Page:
BERN, Switzerland — A propeller plane built at the onset of World War II crashed in the Swiss Alps this weekend while on a sightseeing tour, killing all 20 people on board, the Swiss police said on Sunday.
The German-built Junkers Ju-52 was carrying 17 passengers, all Swiss except for an Austrian couple and their son, the Swiss authorities said. Three crew members were also killed in the crash on Saturday.
The plane was on an Alpine sightseeing tour from Locarno, in the Italian-speaking region of southern Switzerland, to Dübendorf, an airport near Zurich, when it crashed into the mountainside near the ski resort of Flims, in eastern Switzerland.
The authorities said that an investigation was underway, but they ruled out an explosion on board or an in-flight collision as the cause of the crash.
The crash occurred shortly after another small plane crashed into the Swiss Alps, in the canton of Nidwalden, killing a family of four on board. The Swiss president, Alain Berset, offered condolences on Sunday on behalf of the government to the relatives of the 24 people killed in the two plane crashes.
The Junkers plane struck the Piz Segnas Mountain at an altitude of about 8,000 feet. It plunged down “almost vertically, at high speed,” Daniel Knecht, a spokesman for the Swiss transport safety investigation board, said at a news conference on Sunday.
The plane was operated by Ju-Air, a Swiss company that offers tours with vintage former Swiss military aircraft. The Ju-52, also known as “Aunt Ju,” was rolled out by Junkers, the German plane manufacturer in the 1930s, initially with a single engine but then as a three-engine aircraft.
It was used by the Luftwaffe, the aerial branch of the German forces during World World II, both as a transport plane and as a bomber. It first came into military use during the Spanish Civil War, notably as part of the German-led bombing of the Basque town of Guernica in 1937, which was later immortalized by Picasso in his famous antiwar painting.
During World War II, the Nazis also used the plane, including to help supply their campaign in North Africa. The Swiss Air Force decommissioned its last three Ju-52 planes in 1982, which were then taken over by an association of Swiss aficionados of such vintage aircraft.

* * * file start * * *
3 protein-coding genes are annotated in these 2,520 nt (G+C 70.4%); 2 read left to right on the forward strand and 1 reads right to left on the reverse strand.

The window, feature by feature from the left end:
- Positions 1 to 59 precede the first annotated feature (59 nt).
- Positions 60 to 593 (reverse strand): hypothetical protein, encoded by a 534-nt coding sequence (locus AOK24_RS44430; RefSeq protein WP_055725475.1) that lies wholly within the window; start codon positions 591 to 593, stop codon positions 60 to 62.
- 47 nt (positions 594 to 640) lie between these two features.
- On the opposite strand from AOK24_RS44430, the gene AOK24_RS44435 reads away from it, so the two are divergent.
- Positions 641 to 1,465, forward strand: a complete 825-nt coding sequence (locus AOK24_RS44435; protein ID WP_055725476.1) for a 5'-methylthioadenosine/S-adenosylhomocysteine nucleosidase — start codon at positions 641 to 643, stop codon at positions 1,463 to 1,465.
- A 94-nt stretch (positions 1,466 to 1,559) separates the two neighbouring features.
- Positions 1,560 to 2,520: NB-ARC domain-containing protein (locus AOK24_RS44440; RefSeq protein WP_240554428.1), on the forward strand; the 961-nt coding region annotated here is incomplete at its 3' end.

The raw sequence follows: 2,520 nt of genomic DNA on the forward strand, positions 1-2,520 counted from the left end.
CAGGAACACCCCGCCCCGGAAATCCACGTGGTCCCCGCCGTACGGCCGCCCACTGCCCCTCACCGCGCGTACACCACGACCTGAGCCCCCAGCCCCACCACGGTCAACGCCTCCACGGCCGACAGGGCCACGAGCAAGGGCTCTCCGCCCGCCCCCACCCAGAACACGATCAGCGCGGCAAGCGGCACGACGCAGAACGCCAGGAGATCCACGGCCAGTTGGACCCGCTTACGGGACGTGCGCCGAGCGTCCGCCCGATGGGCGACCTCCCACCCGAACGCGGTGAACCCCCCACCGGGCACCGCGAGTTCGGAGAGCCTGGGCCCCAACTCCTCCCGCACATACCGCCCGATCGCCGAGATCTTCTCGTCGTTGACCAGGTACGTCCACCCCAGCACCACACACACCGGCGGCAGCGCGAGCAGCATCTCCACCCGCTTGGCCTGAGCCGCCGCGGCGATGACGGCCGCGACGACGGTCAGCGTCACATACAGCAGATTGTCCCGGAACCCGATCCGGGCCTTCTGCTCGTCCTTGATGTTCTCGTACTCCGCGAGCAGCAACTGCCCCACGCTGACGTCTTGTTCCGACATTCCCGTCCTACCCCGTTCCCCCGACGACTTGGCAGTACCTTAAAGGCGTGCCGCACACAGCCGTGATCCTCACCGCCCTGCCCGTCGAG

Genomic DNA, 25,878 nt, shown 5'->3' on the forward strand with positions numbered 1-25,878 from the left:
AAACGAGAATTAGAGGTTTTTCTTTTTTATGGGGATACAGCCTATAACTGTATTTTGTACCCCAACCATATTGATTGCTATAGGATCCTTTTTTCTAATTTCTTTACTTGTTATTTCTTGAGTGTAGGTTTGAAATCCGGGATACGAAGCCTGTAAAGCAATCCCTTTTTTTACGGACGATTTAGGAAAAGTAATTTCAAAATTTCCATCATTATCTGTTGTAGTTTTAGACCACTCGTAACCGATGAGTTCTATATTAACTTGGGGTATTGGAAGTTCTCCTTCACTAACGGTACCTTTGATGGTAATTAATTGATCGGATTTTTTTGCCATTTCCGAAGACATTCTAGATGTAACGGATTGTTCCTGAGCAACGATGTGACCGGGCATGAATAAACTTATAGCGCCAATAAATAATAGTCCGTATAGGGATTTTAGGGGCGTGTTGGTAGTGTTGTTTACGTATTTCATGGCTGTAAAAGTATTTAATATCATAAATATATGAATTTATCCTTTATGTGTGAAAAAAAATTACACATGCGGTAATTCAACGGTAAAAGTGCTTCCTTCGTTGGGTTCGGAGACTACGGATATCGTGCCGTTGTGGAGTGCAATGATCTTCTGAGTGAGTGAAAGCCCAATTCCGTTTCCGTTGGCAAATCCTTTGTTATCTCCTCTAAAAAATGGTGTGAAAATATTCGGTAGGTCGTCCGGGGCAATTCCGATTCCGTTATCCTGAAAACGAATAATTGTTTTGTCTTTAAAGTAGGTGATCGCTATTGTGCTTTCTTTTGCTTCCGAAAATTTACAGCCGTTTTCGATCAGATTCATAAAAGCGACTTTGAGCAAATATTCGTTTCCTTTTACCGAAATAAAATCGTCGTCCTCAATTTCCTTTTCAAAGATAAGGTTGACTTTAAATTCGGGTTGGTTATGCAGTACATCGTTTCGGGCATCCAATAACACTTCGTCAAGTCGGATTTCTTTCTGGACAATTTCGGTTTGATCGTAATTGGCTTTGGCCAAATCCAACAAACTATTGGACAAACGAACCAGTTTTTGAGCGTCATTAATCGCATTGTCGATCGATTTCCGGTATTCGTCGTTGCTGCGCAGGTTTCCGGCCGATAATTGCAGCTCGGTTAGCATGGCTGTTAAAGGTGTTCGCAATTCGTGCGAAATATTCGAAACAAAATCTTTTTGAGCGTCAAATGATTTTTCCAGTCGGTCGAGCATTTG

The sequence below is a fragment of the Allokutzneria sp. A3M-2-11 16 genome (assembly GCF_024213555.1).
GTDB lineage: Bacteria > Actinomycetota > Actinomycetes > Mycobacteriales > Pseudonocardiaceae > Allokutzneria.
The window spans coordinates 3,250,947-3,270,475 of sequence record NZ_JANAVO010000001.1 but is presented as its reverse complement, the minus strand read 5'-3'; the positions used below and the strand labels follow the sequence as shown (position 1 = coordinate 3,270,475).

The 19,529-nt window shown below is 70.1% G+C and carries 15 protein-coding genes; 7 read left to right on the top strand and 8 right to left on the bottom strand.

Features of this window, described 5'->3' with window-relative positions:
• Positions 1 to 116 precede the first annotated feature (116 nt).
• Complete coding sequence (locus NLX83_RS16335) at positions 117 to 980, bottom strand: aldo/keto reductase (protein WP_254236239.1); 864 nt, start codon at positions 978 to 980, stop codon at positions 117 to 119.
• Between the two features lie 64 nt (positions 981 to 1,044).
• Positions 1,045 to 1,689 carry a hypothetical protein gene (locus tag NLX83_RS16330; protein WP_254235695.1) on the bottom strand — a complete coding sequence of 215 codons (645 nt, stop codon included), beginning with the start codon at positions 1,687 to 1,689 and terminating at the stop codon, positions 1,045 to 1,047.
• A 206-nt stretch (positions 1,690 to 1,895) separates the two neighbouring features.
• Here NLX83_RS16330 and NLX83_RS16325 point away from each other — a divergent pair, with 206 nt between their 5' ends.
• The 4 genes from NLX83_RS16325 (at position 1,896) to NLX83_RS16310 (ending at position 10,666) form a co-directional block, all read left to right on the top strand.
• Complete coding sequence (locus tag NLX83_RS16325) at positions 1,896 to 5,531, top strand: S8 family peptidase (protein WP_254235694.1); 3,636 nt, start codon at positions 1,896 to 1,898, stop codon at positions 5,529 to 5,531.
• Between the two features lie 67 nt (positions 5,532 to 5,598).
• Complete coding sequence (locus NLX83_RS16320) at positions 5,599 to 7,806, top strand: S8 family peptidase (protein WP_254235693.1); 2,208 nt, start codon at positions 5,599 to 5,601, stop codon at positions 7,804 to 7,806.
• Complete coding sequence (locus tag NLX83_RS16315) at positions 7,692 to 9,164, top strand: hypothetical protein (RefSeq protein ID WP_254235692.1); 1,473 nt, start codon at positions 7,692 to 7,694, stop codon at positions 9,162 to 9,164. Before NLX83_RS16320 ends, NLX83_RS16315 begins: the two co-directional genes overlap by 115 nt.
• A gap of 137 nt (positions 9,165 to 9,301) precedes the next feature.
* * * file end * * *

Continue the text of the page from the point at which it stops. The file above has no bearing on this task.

Kurt Waldmeier, a former pilot and the president of Ju-Air, called it “the most tragic day in the history” of his company, but said it was too early to draw conclusions about what had caused the crash. “Nobody has more interest than Ju-Air in clarifying the events, so that such an accident can never occur again,” he said.
Mr. Waldmeier told a news conference on Sunday that the plane, built in 1939, had flown more than 10,000 hours and had been regularly checked because of its old age.
The last inspection was in late July, and the aircraft had no history of technical problems, he said. The plane was navigated by using sight and maps rather than modern instruments, but all three members of the crew had more than 30 years of professional experience.
The 62-year-old captain, who was not immediately named, had spent three decades as a commercial pilot for the national carrier, Swissair, and its successor, Swiss. He had been flying the Ju-52 regularly since 2004.
Rescue teams and investigators, with the support of helicopters, were sifting through the debris on Sunday. In recent days, Switzerland has been hit by a heat wave that has pushed daytime temperatures above 30 degrees Celsius (86 degrees Fahrenheit).
While flight specialists told Swiss news outlets that intense heat could make it more difficult to fly such an aircraft, they said it was too early to suggest that high temperature played any part in the crash.
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